In the Northern Kingdom of Vermont, brewer Shaun Hill continues to ready his next brewing operation, a farmhouse brewery in Greensboro, Vermont. Having kicked around The Shed and Trout River Brewing, Shaun left Vermont a couple years back to brew at the Nørrebro brewhouse in Copenhagen, Denmark. We visited Shaun earlier this year and while he is full of plans for the future, they are tempered with the understanding of how difficult it is to open up a new brewery. He’s been slowly slogging through the required paperwork and zoning but there is no sure date on when this project will come to fruition. Shaun’s days in Copenhangen are numbered as he’s showing the ropes to his successor, Ryan Witter-Merithew, formerly of Duck-Rabbit in North Carolina.

In other farm-brewhouse news, brewer Paul Davis and his family continue their efforts to open their own production brewery, to be called the Prodigal Brewing Company. Located on the Misty Mountain Farm in Effingham, New Hampshire, not far from where Paul used to brew for the Castle Springs Brewing Company. He ambitiously hopes to start a small farmhouse brewery, where he’ll grow his own hops, and notably produce true-to-style German lagers. Paul has experience opening breweries, having helped direct the Troutbrook Brewing (Thomas Hooker) opening. Add to that honey, roses, and some animals and this functioning farm will be a very interesting addition to the New England beer scene.

Speaking of lager beer, it appears that the von Trapp family of The Sound of Music fame is readying its own production brewery attached to its Vermont inn and tea room. The project is apparently a long-time dream for the Stowe-based operation and the focus will be on lagers, though somewhat hard to understand with quotes like this from the local paper.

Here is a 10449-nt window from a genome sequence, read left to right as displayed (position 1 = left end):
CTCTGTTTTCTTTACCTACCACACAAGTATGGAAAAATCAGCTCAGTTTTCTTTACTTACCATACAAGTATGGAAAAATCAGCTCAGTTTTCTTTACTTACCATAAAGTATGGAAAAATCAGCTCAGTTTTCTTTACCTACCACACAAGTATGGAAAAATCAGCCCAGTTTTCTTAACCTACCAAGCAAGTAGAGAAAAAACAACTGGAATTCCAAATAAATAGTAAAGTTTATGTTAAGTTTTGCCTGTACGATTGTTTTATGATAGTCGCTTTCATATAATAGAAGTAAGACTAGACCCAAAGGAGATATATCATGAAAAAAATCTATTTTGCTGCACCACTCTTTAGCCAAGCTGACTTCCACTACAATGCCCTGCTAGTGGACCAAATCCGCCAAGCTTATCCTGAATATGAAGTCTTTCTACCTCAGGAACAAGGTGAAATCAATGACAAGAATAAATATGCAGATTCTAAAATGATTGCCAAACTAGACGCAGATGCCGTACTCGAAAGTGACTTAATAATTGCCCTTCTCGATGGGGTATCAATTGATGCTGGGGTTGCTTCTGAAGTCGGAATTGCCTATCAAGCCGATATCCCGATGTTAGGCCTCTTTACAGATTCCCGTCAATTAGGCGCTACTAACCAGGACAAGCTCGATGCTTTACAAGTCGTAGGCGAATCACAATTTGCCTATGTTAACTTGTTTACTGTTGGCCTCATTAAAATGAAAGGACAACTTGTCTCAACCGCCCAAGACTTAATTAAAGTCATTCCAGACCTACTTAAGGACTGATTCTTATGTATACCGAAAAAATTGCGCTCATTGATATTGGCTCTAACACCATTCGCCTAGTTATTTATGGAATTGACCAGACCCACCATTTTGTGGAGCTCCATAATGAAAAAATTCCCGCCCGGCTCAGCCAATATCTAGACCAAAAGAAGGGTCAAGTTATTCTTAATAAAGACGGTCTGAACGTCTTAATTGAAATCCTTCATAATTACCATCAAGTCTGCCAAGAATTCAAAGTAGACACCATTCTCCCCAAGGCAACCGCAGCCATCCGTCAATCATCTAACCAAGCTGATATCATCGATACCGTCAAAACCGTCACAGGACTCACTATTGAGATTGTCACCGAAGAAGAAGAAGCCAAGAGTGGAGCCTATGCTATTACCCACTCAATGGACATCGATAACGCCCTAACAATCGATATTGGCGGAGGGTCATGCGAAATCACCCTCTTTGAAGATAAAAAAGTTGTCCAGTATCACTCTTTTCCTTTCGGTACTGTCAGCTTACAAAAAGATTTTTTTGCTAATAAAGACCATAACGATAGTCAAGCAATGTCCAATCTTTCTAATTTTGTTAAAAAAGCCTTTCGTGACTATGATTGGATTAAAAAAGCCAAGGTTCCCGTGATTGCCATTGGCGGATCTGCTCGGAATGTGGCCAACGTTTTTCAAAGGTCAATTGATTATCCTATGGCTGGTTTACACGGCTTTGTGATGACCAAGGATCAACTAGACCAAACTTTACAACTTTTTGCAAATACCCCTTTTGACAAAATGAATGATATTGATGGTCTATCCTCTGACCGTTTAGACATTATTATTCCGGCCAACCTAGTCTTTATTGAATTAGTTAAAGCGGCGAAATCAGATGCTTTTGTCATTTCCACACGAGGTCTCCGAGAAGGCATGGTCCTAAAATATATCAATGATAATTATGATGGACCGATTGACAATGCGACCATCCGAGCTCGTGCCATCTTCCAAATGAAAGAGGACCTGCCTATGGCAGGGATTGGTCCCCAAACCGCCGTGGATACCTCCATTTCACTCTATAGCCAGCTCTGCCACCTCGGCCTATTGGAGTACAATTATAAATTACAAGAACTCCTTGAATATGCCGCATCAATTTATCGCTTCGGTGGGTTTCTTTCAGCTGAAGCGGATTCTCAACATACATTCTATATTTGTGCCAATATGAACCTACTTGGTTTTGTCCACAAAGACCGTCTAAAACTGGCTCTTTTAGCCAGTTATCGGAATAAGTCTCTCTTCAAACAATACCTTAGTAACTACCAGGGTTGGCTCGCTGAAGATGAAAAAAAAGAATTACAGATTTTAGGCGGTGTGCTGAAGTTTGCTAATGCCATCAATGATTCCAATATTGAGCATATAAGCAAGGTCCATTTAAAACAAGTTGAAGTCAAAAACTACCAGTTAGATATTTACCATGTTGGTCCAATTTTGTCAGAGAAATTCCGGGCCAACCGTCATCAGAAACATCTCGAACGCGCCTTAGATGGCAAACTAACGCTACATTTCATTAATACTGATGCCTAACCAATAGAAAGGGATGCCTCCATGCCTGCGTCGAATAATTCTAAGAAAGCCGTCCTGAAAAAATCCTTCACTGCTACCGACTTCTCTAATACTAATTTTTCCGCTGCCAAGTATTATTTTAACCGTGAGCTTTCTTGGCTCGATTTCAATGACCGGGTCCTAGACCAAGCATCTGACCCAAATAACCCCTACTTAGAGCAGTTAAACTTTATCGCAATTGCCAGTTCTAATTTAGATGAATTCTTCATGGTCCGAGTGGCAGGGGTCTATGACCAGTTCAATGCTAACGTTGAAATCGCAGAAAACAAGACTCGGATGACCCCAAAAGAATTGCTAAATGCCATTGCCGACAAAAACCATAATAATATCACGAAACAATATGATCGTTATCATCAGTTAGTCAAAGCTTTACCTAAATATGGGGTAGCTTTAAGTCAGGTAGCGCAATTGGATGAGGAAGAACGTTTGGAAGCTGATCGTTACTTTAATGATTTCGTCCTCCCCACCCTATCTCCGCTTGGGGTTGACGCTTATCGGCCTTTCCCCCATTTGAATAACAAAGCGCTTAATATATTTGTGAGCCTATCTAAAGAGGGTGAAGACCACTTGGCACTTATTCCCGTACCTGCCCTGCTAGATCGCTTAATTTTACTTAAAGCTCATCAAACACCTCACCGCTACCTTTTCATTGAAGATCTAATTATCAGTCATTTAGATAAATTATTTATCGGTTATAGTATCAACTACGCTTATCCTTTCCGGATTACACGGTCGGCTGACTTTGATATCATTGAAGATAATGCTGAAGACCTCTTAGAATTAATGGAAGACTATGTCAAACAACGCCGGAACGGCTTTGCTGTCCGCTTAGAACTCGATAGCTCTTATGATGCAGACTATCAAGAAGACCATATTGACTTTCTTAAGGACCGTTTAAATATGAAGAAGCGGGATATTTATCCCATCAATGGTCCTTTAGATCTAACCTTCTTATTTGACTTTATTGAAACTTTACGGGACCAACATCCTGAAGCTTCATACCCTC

One will be a nice Salzburg-type beer,� von Trapp said. “It will be a terrific, flavorful beer that’s not too hoppy and not so strong that you can have one at lunch without getting a headache.

The lead brewer on the project will be Allen Van Anda, formerly of
the defunct Cross Brewery and the Rock Art Brewery. The company is in the process of putting together all the required legal groundwork for the operation, whose opening date is not yet known.

The guys who were to start the Nomad Brewing Company in North Adams in Western Mass have relocated their operations to Pittsfield and have nearly completed a buildout on the newly rechristened Wandering Star Craft Brewery. I imagine the business plan will remain the same, with a heavy focus on real ales.

Also some word that Ben Roesch, formerly of Honest Town, Nashoba, and Cambridge Brewing, is working on a new brewery in Worcester, with a release date of November on the first beer. Disturbingly named Wormtown Brewery, the brewery will run four different beers initially and will be Worcester’s first brewery in some time. In an odd twist, journeyman brewer Mike Labbe has taken over Ben’s old job at Honest Town, adding another notch on his well-worn resume of brewing gigs.

The Pennichuck Brewing Company of Milford, New Hampshire also just announced that it is closing up shops after a few years of service. In an era where craft beer sales are rising, even in a bad economy, it’s always difficult to know why any particular business cannot succeed. The New Hampshire market is a tough one and despite its minute size, Pennichuck distributed beers as widely as Alabama and Florida. The beer was not particularly well-established in the Boston market and we generally only saw the specialty offerings that were inexplicably sold in 1 liter bottles, usually at stratospheric prices (bottles of the imperial stout were $10 to the retailer, let alone with the additional consumer markup). UPDATE: There is news that Pennichuck has secured funding from an angel investor at the eleventh hour and will remain in business. Look forward to seeing how the brewery changes its approach to improve its financial future.

Lawsuits and Small Business Headaches